By now most of us can sniff out blatant spam. Nigerian princes are never going to wire transfer anyone real money, and our friends are never going to start sending us suspiciously generic weight loss links on Twitter and Facebook.
But sometimes it gets confusing. I spent about 20 minutes last week trying to figure out whether I’d get a computer virus from watching that twerking girl who set herself on fire. (No virus, but I did lose a decent amount of self respect!)
So yes, some spammer tactics can fool even the most tech-savvy Internet users. And some people are more susceptible than others to these attacks, and researchers from the Polytechnic Institute of New York University looked into the psychology behind clicking on bad links to find out why some people just can’t resist phishing attacks.
Their research indicates that certain personality types are more vulnerable to phishing attacks. They used the “big five” personality framework in their assessment, taking a look at neuroticism, extroversion, openness, agreeableness, and conscientiousness as potential factors. The researchers hope that they can help develop customized security measures for personality types more likely to succumb to online attacks.
People who participated in the study took a questionnaire to determine where they fell on the personality spectrum. In addition to the standard test administered to delve into these personality categories, the researchers added some questions that would gauge how often people used the Internet and how preoccupied with Internet culture they were. The test subjects also filled out a questionnaire about their Facebook habits and how they assess risk involved with sharing information online.
Then the researchers started getting tricky. They sent each person participating in the study an identical spam email promising a free Apple computer. They included a few classic phishing tip-offs to give the subjects chances to identify the email as suspicious — there were spelling mistakes, the link text didn’t match the link address, and a number of other problems. The students who clicked on the link were directed to a screen and asked to log in. Those who did were considered phished.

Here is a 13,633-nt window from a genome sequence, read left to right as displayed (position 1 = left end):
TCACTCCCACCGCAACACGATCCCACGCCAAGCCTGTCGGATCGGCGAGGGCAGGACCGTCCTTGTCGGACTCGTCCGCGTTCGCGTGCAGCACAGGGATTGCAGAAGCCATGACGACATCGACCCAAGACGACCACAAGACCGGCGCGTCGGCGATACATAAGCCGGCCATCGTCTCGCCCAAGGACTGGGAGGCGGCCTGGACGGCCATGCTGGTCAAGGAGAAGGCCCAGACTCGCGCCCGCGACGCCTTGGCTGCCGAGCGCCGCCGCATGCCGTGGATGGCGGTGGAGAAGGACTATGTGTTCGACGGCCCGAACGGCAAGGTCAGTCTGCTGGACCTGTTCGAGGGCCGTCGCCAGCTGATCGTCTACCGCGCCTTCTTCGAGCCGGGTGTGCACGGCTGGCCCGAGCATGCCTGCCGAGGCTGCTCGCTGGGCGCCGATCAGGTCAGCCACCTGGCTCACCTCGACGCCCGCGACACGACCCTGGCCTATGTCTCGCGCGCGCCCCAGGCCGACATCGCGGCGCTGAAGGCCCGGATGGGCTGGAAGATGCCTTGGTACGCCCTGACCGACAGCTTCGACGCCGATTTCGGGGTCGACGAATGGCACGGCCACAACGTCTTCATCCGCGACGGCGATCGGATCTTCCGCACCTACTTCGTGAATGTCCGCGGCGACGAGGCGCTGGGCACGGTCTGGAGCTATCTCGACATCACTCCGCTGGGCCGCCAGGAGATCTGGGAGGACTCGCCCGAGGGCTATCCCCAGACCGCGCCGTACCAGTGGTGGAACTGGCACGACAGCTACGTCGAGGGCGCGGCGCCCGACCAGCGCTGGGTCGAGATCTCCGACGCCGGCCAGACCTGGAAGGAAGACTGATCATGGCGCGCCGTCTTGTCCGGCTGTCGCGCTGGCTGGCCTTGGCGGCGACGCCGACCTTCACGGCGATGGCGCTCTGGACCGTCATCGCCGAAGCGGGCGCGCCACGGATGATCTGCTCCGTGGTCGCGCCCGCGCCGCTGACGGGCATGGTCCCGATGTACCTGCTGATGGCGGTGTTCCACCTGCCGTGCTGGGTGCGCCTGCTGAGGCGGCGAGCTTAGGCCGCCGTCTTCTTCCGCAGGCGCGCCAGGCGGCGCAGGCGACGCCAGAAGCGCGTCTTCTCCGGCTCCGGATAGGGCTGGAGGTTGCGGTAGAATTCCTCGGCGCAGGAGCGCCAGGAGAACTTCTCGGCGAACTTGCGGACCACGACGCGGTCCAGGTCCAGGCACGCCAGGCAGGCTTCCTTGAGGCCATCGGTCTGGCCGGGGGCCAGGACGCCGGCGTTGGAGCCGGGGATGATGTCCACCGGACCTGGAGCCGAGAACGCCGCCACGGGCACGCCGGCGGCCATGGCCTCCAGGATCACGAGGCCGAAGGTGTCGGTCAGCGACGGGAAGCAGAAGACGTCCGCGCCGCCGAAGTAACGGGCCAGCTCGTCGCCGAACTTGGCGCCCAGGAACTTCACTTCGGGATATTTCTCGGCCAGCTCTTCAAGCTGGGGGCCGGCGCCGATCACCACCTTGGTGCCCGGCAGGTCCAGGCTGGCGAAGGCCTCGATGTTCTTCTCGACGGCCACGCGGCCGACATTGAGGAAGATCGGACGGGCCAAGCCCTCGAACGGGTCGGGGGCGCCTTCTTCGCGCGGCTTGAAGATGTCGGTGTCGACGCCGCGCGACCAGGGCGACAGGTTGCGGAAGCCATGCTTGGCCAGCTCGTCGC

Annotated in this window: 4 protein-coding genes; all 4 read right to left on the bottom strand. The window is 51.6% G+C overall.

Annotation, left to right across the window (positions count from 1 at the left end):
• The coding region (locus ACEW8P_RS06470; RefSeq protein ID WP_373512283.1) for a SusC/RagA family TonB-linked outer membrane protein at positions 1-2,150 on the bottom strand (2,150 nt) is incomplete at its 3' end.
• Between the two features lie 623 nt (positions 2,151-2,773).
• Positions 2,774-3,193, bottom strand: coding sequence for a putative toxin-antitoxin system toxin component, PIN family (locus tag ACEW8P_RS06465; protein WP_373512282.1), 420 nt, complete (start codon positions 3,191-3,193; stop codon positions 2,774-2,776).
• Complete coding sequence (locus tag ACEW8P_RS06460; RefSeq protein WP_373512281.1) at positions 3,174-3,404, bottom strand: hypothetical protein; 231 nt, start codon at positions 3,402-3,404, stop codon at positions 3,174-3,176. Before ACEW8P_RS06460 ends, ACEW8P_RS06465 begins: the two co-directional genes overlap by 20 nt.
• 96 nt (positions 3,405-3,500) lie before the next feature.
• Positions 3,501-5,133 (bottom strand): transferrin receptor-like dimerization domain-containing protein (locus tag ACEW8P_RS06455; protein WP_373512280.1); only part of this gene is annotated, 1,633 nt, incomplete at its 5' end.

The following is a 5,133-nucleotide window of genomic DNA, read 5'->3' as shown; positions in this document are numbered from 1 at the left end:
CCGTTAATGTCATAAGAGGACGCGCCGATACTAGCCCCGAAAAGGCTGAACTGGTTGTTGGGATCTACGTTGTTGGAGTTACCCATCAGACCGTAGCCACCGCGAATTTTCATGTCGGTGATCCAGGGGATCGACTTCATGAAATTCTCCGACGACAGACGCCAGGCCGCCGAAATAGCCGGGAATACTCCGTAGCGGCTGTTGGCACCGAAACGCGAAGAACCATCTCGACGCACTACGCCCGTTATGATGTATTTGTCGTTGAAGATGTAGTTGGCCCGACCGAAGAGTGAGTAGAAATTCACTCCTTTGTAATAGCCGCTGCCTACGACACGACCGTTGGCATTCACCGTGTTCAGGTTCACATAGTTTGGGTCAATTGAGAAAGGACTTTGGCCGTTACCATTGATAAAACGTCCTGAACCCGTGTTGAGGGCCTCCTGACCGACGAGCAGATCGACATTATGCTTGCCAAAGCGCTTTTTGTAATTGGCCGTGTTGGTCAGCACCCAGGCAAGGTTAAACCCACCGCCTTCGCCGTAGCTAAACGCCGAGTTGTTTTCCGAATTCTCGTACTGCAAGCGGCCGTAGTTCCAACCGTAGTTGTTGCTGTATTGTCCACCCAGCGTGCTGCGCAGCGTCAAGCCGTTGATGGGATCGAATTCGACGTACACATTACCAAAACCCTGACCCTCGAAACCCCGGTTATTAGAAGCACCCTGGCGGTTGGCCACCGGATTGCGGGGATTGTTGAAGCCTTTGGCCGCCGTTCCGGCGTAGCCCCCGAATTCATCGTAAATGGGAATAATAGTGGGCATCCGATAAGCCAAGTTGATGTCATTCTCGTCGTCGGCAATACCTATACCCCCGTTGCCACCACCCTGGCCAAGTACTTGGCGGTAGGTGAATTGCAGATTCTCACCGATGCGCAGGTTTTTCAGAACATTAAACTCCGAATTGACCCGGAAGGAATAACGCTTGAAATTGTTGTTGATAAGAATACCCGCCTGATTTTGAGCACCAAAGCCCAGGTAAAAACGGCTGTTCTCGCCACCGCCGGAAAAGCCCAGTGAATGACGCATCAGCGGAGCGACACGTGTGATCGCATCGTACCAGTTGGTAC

And 17 percent of the test subjects were finished, a high number considering all of the test subjects were all university students who grew up using e-mail.
There was one stark, sad predictor when it came to who got phished: While 14 percent of the male test subjects clicked on the log-in link, more than half of the women were gullible enough to click on the link — 53 percent of the female participants did. The women who clicked on the links tended to have neuroticism as a primary personality category, while the men who clicked on it were more of a mixed group, without any one personality trait more likely to fall for the trick than any other.
So the research reveals the group of people most likely to click on link-bait — neurotic women — but it also looked at whether they could predict the likelihood of people clicking on phish-based on their Facebook activity.
Their test found a link between Facebook use and phishing susceptibility: “This result points to the fact that there is a correlation between Facebook activity and phishing response. This indicates that being more active in online social networks may cause higher susceptibility to such attacks. Therefore, people who feel more comfortable with online communication and expressing themselves online may also be more likely to respond to phishing emails,” the researchers wrote.
This might be counter-intuitive, since one might assume that people who spend more time online would be better at detecting spam, but they’re not — and even people who said that they were highly concerned that their passwords would be stolen were just as likely to take the bait as people who were not concerned.
The conclusion focused on how women with neurosis are most likely to fall victim to phishing schemes involving prizes, and that people who engage on Facebook more regularly are more vulnerable to security attacks because they often have less restrictive privacy settings. It should be mentioned that women are also the highest users of Facebook, so there’s a correlation there.
The researchers recommended that future work focus on different types of email, and it will be interesting to see if Google’s decision to split email into tabs will have an impact on the frequency of spamming, since many of the messages that would’ve sneaked through may be relegated to the promotions tab or stuck in the spam folder, while people who use other services may have a much higher chance of seeing spam in the first place.
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